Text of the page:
Allocators (STL)

Environment:

Compilers/IDE: VC++ 6.0 SP5, Dev-C++ 5 using gcc version 3.2 (mingw special 20020817-1), KDevelop 2.0 using gcc 2.96 20000731
STL Implementations: Dinkumware for VC++ 6.0, STLport 4-5-3, GNU ISO C++ Library
Operating systems: Windows 2000 SP2, Red Hat Linux 7.2 (kernel 2.4.7-10)

Introduction

In the previous article, A Beginner's Tutorial For std::vector, Part 1, it was promised that the next part of the tutorial will comment on the second template parameter of the 'std::vector', that is, the allocator. However, as we started digging into this topic, we realized that it is worth a stand-alone article. One of the reasons is that, after putting together a neat custom allocator and successfully testing it with 'std::vector', we thought we give it a shot with 'std::list', too. Boom! It did not work. So, besides talking about allocators as a concept, we will also take a look at some pitfalls you may encounter if you decide to implement one.

However, this concept is pretty complex and thus—although we are trying to explain things in a simple way—we have to expect a little bit of knowledge about the basic principles of programming from you. Furthermore, by no means is this supposed to be a complete tutorial to standard allocators or to memory management in general.

By the way, as you can see, the Environment section at the beginning of this article is somewhat special. That is because most of the code we are going to look at is standard C++. We wanted to test it with various compilers and STL implementations, both under Windows and Linux. The reason for doing this is the fact that, at the time speaking, you will hardly find a compiler that fulfills the ISO C++ Standard to 100%. Moreover, the compilers people use for their daily work often are not the newest ones. They tend to lack a couple of advanced facilities, like partial template specialization, template member functions, and so on. As we will see, this has a major impact on the way you write standard C++ code. Okay...enough with the smalltalk...let's get started.

What Is an Allocator?

If you take a look at the word allocator, you might already know that it will allocate—well, something. If you are already a programmer—which we assume at this point—you also might have noticed that it sounds like the old ANSI C memory allocations routines such as 'malloc()' or 'calloc()'; thus, you already can imagine that it most likely has something to do with the management of the resource memory.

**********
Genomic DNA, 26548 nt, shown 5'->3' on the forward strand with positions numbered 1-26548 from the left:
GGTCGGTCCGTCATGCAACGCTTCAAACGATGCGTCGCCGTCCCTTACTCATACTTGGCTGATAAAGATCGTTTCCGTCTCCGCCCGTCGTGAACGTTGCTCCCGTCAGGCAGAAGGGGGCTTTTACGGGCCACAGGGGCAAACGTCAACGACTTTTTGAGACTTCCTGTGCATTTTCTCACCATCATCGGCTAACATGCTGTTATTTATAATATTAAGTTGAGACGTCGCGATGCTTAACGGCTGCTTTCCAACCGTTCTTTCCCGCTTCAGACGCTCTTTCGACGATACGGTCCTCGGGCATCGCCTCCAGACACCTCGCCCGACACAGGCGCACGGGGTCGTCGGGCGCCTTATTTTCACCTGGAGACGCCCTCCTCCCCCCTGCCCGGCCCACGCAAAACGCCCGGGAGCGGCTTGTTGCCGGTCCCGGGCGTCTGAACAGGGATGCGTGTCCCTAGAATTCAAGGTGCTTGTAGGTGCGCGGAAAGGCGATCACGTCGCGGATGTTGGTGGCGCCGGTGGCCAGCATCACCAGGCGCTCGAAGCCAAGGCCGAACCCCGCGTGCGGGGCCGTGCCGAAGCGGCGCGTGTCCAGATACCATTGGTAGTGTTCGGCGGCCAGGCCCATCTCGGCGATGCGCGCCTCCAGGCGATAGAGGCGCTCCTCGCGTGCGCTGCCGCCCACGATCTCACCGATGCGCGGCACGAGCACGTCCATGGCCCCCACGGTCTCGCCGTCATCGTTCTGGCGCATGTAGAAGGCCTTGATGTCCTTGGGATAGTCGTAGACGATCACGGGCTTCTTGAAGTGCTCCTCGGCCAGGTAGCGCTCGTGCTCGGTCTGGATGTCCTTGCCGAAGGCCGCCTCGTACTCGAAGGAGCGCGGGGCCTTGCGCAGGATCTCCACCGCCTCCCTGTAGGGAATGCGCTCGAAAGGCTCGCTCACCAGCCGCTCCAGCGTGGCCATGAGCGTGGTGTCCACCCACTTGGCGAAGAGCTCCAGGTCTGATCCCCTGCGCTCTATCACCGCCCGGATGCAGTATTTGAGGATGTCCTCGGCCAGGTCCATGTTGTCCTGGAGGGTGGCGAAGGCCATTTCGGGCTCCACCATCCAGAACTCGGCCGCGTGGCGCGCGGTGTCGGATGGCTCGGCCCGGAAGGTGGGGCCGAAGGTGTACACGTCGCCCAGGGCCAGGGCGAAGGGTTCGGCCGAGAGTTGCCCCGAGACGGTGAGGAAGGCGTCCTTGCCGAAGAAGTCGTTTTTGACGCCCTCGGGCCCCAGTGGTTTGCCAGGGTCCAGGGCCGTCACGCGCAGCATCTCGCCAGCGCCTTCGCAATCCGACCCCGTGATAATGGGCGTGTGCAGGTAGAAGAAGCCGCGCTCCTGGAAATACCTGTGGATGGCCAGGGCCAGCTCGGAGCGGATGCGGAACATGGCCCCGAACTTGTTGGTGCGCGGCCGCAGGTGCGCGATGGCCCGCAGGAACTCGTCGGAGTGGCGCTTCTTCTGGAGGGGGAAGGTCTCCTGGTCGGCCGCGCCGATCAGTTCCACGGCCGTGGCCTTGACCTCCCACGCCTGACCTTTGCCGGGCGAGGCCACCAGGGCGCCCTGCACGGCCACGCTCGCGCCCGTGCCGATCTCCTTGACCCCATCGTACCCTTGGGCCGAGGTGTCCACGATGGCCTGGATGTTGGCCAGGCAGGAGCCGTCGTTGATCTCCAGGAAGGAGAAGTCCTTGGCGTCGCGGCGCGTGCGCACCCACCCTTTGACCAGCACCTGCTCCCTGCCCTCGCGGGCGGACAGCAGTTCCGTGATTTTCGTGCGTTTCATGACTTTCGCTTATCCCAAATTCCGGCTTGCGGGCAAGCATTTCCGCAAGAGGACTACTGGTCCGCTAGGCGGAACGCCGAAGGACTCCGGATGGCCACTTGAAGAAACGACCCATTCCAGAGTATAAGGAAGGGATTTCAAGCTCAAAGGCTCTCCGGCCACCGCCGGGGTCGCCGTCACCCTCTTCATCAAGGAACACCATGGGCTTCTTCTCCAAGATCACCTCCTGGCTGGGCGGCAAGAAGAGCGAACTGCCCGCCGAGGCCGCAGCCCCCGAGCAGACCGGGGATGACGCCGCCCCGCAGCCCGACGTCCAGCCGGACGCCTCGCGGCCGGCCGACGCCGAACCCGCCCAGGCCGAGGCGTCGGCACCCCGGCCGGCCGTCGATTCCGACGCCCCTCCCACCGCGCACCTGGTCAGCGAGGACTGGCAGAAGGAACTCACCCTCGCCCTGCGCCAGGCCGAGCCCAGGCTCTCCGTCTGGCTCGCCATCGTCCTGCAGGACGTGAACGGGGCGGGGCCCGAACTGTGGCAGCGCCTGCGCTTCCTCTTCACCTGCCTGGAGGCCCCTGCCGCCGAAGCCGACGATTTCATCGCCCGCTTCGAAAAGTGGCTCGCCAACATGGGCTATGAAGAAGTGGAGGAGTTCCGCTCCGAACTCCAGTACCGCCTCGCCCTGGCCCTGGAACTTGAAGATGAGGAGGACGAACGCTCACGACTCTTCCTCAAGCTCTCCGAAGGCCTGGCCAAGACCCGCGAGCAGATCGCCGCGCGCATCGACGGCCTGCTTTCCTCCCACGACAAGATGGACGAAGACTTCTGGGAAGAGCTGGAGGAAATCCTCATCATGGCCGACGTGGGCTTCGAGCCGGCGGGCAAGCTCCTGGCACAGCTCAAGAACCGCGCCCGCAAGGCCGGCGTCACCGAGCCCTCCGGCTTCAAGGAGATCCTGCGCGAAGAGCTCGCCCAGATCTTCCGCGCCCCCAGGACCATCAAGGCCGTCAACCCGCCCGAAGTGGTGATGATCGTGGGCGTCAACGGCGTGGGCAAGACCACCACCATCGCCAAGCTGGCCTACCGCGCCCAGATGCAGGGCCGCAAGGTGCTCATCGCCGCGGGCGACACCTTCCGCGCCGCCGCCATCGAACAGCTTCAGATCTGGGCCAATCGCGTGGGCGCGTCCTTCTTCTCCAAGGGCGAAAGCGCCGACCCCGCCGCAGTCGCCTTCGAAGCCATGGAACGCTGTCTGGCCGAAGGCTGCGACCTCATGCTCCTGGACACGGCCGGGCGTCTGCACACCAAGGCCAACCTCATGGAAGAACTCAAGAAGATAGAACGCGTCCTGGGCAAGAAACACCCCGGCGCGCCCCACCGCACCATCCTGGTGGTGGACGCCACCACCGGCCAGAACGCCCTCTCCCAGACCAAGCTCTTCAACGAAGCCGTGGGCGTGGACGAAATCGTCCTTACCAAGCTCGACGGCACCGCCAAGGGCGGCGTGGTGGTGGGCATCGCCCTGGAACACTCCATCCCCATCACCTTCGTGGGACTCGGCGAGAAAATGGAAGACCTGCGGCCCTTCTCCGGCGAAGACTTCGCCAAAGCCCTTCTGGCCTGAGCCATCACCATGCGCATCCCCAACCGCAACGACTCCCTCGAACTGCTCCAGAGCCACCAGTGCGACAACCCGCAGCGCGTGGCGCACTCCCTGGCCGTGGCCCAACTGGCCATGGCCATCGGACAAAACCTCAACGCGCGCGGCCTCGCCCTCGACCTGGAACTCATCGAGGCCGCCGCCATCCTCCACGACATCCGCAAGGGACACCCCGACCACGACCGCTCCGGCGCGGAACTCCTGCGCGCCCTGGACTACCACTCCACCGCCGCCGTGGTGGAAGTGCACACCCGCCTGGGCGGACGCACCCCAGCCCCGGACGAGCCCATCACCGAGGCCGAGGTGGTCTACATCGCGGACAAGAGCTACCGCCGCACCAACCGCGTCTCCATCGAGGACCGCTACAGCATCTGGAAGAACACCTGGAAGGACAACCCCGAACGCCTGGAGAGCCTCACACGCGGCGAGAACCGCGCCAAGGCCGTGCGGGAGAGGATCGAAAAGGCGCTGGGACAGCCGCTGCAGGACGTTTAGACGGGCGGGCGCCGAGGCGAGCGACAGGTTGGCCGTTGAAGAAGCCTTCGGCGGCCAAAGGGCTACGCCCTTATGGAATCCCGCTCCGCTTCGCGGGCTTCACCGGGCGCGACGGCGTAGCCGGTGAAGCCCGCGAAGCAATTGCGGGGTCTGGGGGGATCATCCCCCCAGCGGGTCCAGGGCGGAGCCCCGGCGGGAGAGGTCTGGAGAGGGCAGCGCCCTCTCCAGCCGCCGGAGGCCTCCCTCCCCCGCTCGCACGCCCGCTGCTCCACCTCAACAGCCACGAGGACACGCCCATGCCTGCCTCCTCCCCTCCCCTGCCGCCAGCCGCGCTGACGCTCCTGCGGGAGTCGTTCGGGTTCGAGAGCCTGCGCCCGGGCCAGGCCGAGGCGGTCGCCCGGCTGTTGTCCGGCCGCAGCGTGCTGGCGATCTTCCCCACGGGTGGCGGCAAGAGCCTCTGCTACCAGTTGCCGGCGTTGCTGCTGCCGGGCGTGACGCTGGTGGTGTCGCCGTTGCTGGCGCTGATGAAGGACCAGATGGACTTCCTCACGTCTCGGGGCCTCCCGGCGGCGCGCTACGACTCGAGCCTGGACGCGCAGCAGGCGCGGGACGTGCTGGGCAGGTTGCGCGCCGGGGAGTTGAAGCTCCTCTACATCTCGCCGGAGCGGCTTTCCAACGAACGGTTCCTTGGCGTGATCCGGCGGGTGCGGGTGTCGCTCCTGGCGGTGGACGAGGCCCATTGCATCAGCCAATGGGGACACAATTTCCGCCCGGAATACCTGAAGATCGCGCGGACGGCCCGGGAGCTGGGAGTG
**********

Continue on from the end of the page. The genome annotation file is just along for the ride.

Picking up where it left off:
As you (hopefully) have learned in the first article, a 'std::vector' is a replacement for an old ANSI C array. The following code should look familiar to many developers:

  int *Array = (int *) malloc(100 * sizeof(int));

It will simply allocate memory for storing 100 integers. 'malloc()' will allocate the requested amount of memory from the heap. Thus, after you are done with it, you have to explicitly release the memory by a call to 'free()':

  if(Array)
    free(Array);

In C++, this error-prone approach is no longer necessary using the container 'std::vector' from the STL:

  #include <vector>

  std::vector<int> Array(100);

As you can see, there is no explicit request for memory allocation involved. All the necessary memory allocation will be done by the 'std::vector' itself...implicitly. And yes, as you already might have guessed, the whole memory management is done through the so-called allocator.

Why Do We Need an Allocator?

If you think about how you usually allocate memory dynamically (using the 'new' operator), you could ask why the STL provides such a thing called allocator that does all the memory management of the container classes. The concept of allocators was originally introduced to provide an abstraction for different memory models to handle the problem of having different pointer types on certain 16-bit operating systems (such as near, far, and so forth). However, this approach failed. Nowadays, allocators serve as an abstraction to translate the need to use memory into a raw call for memory.

Thus, allocators simply separate the implementation of containers, which need to allocate memory dynamically, from the details of the underlying physical memory management. Thus, you can simply apply different memory models such as shared memory, garbage collections, and so forth to your containers without any hassle because allocators provide a common interface.

To completely understand why allocators are an abstraction, you have to think about how they are integrated into the container classes. If you take a look at the constructor of 'std::vector':

  vector<T, Alloc>

you will notice that two template parameters exist. 'T' represents the vector's value type—in other words, the type of object that is stored in the vector. 'Alloc' represents the vector's allocator—in other words, the method for the internal memory management.

The internal implementation of the allocator is completely irrelevant to the vector itself. It is simply relying on the standardized public interface every allocator has to provide. The vector does not need to care any longer whether it would need to call 'malloc', 'new', and so on to allocate some memory; it simply calls a standardized function of the allocator object named 'allocate()' that will simply return a pointer to the newly allocated memory. Whether this function internally uses 'malloc', 'new', or something else, is not of any interest to the vector.

What Is the Default Allocator?

After reading the background and purpose of allocators, you might wonder whether you need to provide your own allocator every time you want to use a container from the STL. You can breathe a sigh of relief...you do not have to. The standard provides an allocator that internally uses the global operators 'new' and 'delete'. It is defined within the header file <memory> and is used as the default one everywhere an allocator is needed.